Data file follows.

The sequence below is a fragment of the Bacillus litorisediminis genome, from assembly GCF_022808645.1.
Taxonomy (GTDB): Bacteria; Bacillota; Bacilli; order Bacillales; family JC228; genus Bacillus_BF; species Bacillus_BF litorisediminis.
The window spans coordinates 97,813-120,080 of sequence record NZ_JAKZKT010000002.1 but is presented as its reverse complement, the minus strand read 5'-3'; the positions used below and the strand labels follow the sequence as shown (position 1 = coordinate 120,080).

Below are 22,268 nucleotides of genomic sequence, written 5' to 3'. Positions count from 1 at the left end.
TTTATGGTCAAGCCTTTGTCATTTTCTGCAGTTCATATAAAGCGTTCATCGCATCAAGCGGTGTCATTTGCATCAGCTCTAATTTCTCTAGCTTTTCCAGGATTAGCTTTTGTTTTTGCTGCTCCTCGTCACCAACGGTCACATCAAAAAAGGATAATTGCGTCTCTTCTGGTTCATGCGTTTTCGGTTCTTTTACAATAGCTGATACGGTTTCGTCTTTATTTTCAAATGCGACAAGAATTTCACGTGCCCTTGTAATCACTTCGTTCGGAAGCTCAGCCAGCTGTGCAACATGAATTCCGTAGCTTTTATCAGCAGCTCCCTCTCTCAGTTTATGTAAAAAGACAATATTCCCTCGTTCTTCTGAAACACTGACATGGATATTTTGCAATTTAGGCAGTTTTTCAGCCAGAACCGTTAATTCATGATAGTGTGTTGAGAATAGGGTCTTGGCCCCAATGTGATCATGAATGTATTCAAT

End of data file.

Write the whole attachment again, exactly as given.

The sequence below is a fragment of the Bacillus litorisediminis genome, from assembly GCF_022808645.1.
Taxonomy (GTDB): Bacteria; Bacillota; Bacilli; order Bacillales; family JC228; genus Bacillus_BF; species Bacillus_BF litorisediminis.
The window spans coordinates 97,813-120,080 of sequence record NZ_JAKZKT010000002.1 but is presented as its reverse complement, the minus strand read 5'-3'; the positions used below and the strand labels follow the sequence as shown (position 1 = coordinate 120,080).

Below are 22,268 nucleotides of genomic sequence, written 5' to 3'. Positions count from 1 at the left end.
TTTATGGTCAAGCCTTTGTCATTTTCTGCAGTTCATATAAAGCGTTCATCGCATCAAGCGGTGTCATTTGCATCAGCTCTAATTTCTCTAGCTTTTCCAGGATTAGCTTTTGTTTTTGCTGCTCCTCGTCACCAACGGTCACATCAAAAAAGGATAATTGCGTCTCTTCTGGTTCATGCGTTTTCGGTTCTTTTACAATAGCTGATACGGTTTCGTCTTTATTTTCAAATGCGACAAGAATTTCACGTGCCCTTGTAATCACTTCGTTCGGAAGCTCAGCCAGCTGTGCAACATGAATTCCGTAGCTTTTATCAGCAGCTCCCTCTCTCAGTTTATGTAAAAAGACAATATTCCCTCGTTCTTCTGAAACACTGACATGGATATTTTGCAATTTAGGCAGTTTTTCAGCCAGAACCGTTAATTCATGATAGTGTGTTGAGAATAGGGTCTTGGCCCCAATGTGATCATGAATGTATTCAAT